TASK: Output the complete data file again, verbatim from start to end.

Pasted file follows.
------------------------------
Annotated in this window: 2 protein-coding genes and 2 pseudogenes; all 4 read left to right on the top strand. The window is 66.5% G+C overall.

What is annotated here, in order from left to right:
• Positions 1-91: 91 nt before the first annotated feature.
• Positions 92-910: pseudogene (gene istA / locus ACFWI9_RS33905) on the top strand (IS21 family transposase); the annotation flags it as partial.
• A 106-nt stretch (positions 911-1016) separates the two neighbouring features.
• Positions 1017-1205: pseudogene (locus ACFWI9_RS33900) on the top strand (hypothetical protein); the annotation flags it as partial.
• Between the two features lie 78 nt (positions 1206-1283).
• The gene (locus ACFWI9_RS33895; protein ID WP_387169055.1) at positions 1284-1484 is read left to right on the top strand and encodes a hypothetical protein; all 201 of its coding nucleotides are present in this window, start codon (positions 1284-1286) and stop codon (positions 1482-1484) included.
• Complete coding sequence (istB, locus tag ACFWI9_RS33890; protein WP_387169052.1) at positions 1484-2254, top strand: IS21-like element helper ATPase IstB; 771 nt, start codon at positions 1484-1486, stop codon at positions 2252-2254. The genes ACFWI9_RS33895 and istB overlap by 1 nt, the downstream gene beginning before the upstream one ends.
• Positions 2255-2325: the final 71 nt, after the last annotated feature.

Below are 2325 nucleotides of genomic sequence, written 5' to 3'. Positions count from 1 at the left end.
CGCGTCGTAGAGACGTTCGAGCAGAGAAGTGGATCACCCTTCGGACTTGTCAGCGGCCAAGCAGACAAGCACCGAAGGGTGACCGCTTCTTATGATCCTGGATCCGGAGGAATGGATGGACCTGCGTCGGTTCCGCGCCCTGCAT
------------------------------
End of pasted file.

Annotated in this window: 2 protein-coding genes and 2 pseudogenes; all 4 read left to right on the top strand. The window is 66.5% G+C overall.

What is annotated here, in order from left to right:
• Positions 1-91: 91 nt before the first annotated feature.
• Positions 92-910: pseudogene (gene istA / locus ACFWI9_RS33905) on the top strand (IS21 family transposase); the annotation flags it as partial.
• A 106-nt stretch (positions 911-1016) separates the two neighbouring features.
• Positions 1017-1205: pseudogene (locus ACFWI9_RS33900) on the top strand (hypothetical protein); the annotation flags it as partial.
• Between the two features lie 78 nt (positions 1206-1283).
• The gene (locus ACFWI9_RS33895; protein ID WP_387169055.1) at positions 1284-1484 is read left to right on the top strand and encodes a hypothetical protein; all 201 of its coding nucleotides are present in this window, start codon (positions 1284-1286) and stop codon (positions 1482-1484) included.
• Complete coding sequence (istB, locus tag ACFWI9_RS33890; protein WP_387169052.1) at positions 1484-2254, top strand: IS21-like element helper ATPase IstB; 771 nt, start codon at positions 1484-1486, stop codon at positions 2252-2254. The genes ACFWI9_RS33895 and istB overlap by 1 nt, the downstream gene beginning before the upstream one ends.
• Positions 2255-2325: the final 71 nt, after the last annotated feature.

Below are 2325 nucleotides of genomic sequence, written 5' to 3'. Positions count from 1 at the left end.
CGCGTCGTAGAGACGTTCGAGCAGAGAAGTGGATCACCCTTCGGACTTGTCAGCGGCCAAGCAGACAAGCACCGAAGGGTGACCGCTTCTTATGATCCTGGATCCGGAGGAATGGATGGACCTGCGTCGGTTCCGCGCCCTGCAT